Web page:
karl_lembke (karl_lembke) wrote,
karl_lembke
karl_lembke

More playing with statistics

I went back to votesmart.com and looked at some of the other rating systems that were available. National Journal has a set of ratings where congresscritters are rated on the basis of how conservative they are, economically, socially, and in terms of foreign policy. Just as a test, I decided to look at the comparison of one set of ratings which ought to be diametrically opposed: liberal vs. conservative in terms of economic policy.
The correlation coefficient between these two ratings is -0.9980. That should be very close to a straight line, and by golly, it is.

Note also that here we have a nice, uniform distribution along the line. There are no clusters.
Part of this, though, has to do with how National Journal rates congresscritters. The NJ ratings are basically a ranking system – each congresscritter is rated on the percentage of congresscritters are more liberal or conservative. Therefore, you wouldn't expect any gaps in the line.

Now, in the last post, I speculated that the 50/50 point might represent some sort of political center. One comment noted that if this was the political center, then most people are poorly represented in Congress.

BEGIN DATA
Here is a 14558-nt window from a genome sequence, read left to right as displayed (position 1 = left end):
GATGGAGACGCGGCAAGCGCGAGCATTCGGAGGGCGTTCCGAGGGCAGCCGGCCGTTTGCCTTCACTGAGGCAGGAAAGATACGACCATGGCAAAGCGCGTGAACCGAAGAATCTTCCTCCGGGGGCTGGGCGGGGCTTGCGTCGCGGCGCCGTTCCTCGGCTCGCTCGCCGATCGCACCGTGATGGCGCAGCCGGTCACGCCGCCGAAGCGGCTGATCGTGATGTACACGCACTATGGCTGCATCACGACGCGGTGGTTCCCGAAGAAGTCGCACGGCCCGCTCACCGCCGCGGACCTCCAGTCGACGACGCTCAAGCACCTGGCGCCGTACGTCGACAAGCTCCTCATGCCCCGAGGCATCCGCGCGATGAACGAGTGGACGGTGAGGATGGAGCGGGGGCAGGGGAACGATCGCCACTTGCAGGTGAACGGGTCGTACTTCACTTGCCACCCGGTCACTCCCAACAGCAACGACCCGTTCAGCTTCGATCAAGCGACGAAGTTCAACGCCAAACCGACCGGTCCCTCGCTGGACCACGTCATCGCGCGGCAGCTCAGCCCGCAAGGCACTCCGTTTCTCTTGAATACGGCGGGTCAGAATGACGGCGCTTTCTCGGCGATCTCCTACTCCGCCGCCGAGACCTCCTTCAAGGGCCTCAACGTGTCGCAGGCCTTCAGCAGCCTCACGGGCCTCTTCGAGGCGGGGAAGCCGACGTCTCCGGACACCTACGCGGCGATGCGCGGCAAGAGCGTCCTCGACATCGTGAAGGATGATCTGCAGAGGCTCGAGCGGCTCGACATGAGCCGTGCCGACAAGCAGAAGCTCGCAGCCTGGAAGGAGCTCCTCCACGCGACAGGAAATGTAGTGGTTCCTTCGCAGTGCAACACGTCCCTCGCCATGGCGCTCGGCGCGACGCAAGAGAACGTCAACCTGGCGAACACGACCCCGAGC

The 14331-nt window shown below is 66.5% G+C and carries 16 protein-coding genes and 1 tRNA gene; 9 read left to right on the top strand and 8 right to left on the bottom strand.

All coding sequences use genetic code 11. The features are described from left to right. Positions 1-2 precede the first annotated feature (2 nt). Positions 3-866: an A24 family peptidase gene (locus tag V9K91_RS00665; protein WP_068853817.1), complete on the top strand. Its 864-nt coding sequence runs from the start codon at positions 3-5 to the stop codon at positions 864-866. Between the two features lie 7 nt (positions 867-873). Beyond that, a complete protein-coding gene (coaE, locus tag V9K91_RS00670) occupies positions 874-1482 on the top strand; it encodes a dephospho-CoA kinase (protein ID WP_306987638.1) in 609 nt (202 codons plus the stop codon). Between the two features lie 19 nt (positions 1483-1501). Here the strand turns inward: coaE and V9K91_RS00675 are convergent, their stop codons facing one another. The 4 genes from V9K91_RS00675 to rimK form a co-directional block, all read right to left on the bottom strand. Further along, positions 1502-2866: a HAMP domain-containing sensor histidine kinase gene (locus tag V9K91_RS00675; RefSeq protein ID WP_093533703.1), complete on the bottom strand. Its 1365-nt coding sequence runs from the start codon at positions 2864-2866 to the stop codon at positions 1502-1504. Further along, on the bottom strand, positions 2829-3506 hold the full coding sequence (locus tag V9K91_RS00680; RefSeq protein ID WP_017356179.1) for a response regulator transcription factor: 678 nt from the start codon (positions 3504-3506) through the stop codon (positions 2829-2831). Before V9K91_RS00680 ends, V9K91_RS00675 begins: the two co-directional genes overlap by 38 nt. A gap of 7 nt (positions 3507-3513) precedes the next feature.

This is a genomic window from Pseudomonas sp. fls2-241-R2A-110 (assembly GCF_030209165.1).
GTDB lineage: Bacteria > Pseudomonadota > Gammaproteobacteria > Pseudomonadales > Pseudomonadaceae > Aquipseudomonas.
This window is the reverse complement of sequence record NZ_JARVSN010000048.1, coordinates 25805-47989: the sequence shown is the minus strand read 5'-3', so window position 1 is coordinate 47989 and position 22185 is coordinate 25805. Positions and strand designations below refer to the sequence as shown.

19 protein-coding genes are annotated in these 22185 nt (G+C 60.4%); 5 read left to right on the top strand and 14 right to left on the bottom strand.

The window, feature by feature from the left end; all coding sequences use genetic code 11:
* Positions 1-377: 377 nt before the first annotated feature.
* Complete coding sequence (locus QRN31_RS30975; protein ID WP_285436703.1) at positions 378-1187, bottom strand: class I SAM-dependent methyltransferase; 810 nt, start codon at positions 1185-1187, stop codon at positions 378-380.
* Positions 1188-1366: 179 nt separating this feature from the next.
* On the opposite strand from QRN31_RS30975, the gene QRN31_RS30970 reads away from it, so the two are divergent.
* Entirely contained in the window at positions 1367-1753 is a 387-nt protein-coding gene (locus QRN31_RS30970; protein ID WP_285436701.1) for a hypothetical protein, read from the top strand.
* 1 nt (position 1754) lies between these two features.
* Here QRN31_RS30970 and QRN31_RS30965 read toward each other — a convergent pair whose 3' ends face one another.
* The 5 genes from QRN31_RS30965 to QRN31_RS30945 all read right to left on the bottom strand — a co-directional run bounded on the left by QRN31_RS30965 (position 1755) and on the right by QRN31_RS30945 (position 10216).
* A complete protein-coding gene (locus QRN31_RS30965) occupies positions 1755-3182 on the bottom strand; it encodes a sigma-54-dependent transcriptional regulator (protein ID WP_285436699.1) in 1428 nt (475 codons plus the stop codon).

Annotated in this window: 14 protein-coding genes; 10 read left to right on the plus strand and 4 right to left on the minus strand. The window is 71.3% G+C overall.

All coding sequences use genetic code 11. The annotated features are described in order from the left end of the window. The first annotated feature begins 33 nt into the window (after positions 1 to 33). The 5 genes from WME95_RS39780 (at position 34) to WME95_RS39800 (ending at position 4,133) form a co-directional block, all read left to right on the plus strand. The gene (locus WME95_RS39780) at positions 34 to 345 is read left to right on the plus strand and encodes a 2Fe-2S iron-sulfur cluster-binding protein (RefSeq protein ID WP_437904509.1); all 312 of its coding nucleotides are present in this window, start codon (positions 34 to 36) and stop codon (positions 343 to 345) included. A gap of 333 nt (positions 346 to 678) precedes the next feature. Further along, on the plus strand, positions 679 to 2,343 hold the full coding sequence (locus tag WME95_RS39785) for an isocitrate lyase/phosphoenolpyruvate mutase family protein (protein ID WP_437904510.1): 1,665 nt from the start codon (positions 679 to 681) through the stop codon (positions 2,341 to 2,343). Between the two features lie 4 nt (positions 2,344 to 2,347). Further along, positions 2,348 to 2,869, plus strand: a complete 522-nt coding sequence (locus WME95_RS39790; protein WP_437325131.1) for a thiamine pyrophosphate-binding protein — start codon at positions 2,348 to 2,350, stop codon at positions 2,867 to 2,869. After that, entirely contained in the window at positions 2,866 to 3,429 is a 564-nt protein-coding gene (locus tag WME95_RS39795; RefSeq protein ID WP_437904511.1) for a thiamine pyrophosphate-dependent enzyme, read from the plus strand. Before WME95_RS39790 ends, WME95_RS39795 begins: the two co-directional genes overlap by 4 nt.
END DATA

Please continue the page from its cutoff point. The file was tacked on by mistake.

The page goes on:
Interestingly enough, a graph with a nice, smooth line also means most people are poorly represented in Congress. No matter where you fall on that line, most congresscritters are someplace else.

The previous chart shows that the ADA is well-represented by one cluster of congresscritters, and the ACU is well-represented by another. Most Americans may not care about the issues those two interest groups care about.

And to make matters worse, we have no idea whether the item we're trying to measure is linear or uniform. We don't really know the shape of the ruler in either case.

We need to be careful of the assumptions we make.
Tags: politics
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